TED talk
Art Coordinator Kristina Newman-Scott. Photo @knewmanscott.

From hot Twitter takes to viral cat videos, the internet is full of entertaining ways to procrastinate. But if you’re looking for inspiring content to push you out of your seat and onto your business hustle, nothing beats TED Talk – a powerful and influential video series where experts around the world share their wisdom from their professional and personal lives. So of course there are a bounty of successful Caribbean-Americans who deliver inspiring speeches about their entrepreneurial journeys, and the valuable insight they’ve earned along the way. The road to success is a long, winding road. So to spark your next business venture, or inspire that extra burst of courage, check out these motivating TED talks below.

Tell your Failure Story: Felicia Hatcher

Jamaican-American Entrepreneur Felicia Hatcher‘s accomplishments may be a mile long as the co-founder of gourmet catering services Feverish Popsicles, STEM training program Code Fever and the influential industry conference event Black Tech Week. But in her TED talk, Felicia seeks to disrupt the shiny, perfect narrative of the classic “success story.” She instead advocates for more open discussion about failure. “Success doesn’t look like what we think it’s going to look like,” says the tech advocate. “Sharing our failure stories makes us understand that failure is a part of the process. Bumps in the road are a part of the entrepreneurial process.”

The Pattern of Small Moves: Christine Souffrant

Haitian-American entrepreneur Christine Souffrant discusses how you can change your own reality by “following your patterns” – the natural talents that you are born with that transcend through industries and skills. She’s developed a three-step system to maximize your professional potential. “First, audit your experiences with powerful, reflective questions,” says Souffrant. “Then test your triggers and explore new experiences. And finally execute, to transition into a lifestyle you truly want.” In this video, she guides us through her own professional journey to help viewers decode their own professional stories.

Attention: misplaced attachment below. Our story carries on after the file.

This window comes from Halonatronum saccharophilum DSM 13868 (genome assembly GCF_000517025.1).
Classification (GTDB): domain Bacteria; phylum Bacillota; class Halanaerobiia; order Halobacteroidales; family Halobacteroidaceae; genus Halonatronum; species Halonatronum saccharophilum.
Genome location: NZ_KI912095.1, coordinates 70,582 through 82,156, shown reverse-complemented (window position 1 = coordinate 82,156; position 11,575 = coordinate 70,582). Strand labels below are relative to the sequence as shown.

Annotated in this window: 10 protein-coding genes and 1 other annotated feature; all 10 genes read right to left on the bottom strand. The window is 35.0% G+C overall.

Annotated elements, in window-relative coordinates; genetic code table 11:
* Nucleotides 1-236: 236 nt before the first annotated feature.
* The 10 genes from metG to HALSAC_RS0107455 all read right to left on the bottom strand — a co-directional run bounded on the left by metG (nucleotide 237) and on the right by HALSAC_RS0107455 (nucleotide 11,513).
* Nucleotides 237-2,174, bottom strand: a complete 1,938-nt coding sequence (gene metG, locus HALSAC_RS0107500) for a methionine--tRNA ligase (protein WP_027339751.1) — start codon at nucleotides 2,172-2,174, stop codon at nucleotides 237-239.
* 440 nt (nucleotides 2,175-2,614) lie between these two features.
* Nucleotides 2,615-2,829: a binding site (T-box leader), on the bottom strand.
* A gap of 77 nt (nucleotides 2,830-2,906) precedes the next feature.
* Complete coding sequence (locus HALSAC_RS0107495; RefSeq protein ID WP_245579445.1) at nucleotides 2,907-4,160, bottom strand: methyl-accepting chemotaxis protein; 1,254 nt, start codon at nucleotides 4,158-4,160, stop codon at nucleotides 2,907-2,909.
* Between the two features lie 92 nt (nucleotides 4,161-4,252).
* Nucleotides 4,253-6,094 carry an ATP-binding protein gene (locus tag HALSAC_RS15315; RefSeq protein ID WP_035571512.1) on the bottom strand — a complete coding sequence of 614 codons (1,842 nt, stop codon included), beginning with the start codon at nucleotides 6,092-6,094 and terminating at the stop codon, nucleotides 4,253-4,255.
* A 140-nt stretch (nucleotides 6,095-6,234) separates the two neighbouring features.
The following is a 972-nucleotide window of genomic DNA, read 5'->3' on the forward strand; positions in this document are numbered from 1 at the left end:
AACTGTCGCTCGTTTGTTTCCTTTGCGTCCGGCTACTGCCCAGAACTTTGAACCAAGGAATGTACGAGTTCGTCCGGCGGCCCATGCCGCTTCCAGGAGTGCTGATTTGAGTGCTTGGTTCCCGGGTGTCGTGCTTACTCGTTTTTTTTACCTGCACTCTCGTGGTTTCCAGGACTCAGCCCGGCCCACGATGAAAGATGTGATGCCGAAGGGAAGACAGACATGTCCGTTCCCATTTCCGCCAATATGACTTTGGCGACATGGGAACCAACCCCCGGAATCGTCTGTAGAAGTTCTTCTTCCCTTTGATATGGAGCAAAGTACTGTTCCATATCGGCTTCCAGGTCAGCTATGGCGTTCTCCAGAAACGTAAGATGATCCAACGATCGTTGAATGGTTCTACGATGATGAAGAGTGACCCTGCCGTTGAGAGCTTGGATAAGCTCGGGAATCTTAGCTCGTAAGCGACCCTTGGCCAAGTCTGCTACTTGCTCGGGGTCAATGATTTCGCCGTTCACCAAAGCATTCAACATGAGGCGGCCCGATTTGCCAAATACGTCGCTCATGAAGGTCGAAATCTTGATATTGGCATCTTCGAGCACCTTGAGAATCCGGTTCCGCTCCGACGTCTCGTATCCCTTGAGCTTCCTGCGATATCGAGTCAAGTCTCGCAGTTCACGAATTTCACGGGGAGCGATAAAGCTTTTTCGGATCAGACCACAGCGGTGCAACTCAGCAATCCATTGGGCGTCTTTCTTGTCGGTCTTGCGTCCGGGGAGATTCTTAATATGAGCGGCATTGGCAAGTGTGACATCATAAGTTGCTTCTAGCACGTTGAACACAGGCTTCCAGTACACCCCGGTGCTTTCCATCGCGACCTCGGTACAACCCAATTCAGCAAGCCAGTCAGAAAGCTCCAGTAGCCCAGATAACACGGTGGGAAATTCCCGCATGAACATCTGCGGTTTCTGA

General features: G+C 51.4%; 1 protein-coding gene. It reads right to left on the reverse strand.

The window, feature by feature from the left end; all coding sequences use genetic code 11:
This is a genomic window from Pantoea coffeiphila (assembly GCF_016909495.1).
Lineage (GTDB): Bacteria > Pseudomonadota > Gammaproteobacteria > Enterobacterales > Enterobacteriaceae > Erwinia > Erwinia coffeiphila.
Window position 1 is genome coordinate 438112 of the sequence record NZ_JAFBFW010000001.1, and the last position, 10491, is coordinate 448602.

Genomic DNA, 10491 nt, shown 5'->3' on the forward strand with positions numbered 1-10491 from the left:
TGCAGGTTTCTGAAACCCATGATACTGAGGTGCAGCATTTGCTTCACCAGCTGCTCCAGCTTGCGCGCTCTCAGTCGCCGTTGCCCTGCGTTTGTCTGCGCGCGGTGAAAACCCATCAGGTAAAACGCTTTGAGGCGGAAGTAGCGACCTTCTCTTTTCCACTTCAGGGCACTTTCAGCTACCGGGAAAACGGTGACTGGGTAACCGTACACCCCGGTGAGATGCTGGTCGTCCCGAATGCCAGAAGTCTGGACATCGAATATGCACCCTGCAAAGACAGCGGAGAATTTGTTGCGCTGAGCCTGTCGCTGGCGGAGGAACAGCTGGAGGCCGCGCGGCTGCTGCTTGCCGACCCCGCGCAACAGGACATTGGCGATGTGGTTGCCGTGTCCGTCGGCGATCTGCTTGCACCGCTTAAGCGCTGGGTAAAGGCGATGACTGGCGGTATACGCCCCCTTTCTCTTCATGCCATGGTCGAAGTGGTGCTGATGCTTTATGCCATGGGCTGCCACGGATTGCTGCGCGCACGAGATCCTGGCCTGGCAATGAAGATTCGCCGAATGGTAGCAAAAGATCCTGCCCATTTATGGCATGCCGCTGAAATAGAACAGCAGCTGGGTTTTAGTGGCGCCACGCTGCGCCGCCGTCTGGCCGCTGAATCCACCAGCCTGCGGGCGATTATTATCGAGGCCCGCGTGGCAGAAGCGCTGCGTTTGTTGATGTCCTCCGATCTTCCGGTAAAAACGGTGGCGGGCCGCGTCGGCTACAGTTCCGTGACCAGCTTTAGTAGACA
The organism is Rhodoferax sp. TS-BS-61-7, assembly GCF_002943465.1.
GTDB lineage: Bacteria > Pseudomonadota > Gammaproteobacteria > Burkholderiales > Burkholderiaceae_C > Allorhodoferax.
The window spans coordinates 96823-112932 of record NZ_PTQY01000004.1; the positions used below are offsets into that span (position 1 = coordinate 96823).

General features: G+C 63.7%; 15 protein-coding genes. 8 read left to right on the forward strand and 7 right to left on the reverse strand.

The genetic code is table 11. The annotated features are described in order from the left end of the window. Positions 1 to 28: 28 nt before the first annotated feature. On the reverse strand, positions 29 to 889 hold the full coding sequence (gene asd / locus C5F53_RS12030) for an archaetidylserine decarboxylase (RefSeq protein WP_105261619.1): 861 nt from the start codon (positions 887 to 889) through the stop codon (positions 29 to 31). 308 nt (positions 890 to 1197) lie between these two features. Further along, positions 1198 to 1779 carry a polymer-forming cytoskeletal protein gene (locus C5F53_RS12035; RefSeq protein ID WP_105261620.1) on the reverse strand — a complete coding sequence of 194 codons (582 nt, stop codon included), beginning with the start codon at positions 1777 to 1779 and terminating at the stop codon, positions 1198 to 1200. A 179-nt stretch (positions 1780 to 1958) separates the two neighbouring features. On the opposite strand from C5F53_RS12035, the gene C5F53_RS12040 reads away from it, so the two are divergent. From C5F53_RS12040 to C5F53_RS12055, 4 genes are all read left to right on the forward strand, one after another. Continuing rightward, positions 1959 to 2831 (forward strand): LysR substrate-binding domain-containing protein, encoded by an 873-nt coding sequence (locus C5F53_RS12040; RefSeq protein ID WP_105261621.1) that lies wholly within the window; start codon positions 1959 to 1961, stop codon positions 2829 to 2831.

Side Hustlas: Jullien Gordon

The child of Caribbean immigrants, business coach and motivational speaker Jullien Gordon knows the value of hard work. But in a business climate full of uncertainty, Gordon rejects the traditional career model of working 9 to 5. Instead, Jullien Gordon offers sound life and business advice to an audience of teens regarding the need to create multiple streams of income through side-hustles. Gordon suggests that this generation has the ability to position itself to “create value, be valued, and do work that aligns with their values.”


What is fi yu cyan un fi yu – Kristina Newman-Scott

 

A life-long career is full of difficult decisions. Should I leave my job or just stay? Is my passion worth pursuing professionally? When faced with unexpected choices, Jamaican-born artist and art administrator Kristina Newman-Scott has treasured her grandmother’s adage “What is if yu, cyan un fi yu. “This means if it belongs to you, it’s already yours,” says Scott. “And if it doesn’t, it wasn’t meant for you in the first place.” She has used her advice to shed doubt and be open to opportunities, which has led her from Edna Manley College in Jamaica to Director of Culture for the State of Connecticut.

Innovation requires getting people right: Eliot Salandy Brown

“Business shapes our world,” says British-Trinidadian anthropologist Eliot Salandy Brown. “And we believe that business should shape our world in a way that works for us.” In his TED Talk, he uses examples to demonstrate how companies often misunderstand people. Drawing from the disciplines of sociology and anthropology, Eliot demonstrates how inquiry can help companies find ways to innovate and really enhance the customer experience at all levels.


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